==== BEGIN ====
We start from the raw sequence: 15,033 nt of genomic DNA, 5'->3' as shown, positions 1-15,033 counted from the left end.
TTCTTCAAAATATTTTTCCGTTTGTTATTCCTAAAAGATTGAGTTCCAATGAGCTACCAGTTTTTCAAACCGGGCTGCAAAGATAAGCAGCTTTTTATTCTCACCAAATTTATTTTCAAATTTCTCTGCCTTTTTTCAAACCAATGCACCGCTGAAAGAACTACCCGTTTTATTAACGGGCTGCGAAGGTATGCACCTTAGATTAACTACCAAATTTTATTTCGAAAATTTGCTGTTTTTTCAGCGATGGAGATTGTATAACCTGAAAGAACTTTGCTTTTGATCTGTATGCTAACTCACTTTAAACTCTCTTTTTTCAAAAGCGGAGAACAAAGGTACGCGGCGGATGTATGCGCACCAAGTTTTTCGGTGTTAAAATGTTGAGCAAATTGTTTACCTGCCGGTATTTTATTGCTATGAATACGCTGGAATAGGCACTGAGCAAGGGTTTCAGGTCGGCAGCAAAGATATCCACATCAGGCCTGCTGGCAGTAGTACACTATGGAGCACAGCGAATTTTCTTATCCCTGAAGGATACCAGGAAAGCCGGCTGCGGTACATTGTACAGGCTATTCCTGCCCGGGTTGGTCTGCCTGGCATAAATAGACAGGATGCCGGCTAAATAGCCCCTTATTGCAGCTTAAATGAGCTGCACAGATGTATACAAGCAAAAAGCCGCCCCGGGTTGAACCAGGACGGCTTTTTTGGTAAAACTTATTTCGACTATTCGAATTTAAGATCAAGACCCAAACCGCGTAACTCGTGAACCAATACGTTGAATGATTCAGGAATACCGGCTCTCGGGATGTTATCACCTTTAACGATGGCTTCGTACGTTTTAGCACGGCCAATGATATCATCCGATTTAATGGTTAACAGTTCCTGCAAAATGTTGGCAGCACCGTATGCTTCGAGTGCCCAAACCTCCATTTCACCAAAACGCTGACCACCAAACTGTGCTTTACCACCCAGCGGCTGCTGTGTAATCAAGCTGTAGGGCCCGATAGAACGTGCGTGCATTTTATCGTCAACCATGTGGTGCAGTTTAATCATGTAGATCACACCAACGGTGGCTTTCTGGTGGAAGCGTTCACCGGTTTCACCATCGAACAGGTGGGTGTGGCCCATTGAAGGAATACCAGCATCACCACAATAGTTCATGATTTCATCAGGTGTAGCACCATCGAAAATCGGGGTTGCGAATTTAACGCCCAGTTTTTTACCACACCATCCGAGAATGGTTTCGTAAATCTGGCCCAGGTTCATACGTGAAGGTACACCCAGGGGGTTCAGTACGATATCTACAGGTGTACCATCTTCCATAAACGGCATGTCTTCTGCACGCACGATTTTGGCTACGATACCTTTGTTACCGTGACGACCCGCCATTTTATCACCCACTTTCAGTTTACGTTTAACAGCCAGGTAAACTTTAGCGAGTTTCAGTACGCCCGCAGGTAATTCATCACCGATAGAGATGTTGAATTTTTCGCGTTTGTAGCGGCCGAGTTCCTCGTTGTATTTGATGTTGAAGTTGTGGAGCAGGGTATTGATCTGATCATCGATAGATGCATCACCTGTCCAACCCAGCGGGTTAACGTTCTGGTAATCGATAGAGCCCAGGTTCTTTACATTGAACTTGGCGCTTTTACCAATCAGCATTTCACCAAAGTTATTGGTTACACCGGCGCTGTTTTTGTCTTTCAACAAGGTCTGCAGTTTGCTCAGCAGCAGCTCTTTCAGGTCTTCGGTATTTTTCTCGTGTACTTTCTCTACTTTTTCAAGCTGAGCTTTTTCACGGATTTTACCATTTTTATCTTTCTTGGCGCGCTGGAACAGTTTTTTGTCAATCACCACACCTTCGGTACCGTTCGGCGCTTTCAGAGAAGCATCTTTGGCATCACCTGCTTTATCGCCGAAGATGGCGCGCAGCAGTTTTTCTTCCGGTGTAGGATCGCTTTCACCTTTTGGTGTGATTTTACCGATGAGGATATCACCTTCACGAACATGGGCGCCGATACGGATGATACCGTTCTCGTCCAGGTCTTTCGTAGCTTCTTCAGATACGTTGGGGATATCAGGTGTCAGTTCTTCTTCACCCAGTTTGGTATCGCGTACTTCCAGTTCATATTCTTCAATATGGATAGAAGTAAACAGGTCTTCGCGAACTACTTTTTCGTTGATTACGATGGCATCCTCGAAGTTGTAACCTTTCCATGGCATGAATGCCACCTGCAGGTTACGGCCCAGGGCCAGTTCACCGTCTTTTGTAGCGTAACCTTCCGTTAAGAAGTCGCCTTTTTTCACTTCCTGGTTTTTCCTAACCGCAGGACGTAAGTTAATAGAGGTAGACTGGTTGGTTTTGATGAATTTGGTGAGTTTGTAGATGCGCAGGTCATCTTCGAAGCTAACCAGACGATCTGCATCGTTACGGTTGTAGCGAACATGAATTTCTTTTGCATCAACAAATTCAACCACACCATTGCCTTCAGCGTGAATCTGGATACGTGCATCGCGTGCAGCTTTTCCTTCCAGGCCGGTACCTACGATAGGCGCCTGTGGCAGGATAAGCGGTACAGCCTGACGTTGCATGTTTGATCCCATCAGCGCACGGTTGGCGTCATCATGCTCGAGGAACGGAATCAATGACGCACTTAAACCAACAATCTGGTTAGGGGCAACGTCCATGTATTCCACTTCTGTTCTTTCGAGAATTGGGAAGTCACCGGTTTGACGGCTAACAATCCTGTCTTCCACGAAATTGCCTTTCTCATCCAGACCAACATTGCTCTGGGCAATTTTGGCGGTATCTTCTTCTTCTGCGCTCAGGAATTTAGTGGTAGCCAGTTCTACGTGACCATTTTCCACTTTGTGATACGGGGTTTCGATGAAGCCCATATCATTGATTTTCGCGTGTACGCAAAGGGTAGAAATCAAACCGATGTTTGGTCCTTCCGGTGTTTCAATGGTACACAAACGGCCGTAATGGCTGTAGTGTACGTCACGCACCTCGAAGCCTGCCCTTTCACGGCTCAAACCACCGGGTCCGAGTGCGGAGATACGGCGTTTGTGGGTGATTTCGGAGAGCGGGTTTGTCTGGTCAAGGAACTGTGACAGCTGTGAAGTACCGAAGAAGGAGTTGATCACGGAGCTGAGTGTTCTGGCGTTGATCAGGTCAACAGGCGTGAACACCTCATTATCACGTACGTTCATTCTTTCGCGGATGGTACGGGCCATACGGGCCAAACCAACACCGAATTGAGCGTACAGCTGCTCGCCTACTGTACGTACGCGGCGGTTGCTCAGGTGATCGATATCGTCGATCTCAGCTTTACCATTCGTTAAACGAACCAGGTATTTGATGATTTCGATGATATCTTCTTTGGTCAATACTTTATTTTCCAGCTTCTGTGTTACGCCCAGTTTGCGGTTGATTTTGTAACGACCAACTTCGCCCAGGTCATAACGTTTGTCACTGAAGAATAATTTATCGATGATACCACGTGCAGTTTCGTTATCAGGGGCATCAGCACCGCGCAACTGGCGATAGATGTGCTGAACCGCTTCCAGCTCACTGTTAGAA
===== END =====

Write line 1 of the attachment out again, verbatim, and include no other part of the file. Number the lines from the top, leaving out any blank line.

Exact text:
We start from the raw sequence: 15,033 nt of genomic DNA, 5'->3' as shown, positions 1-15,033 counted from the left end.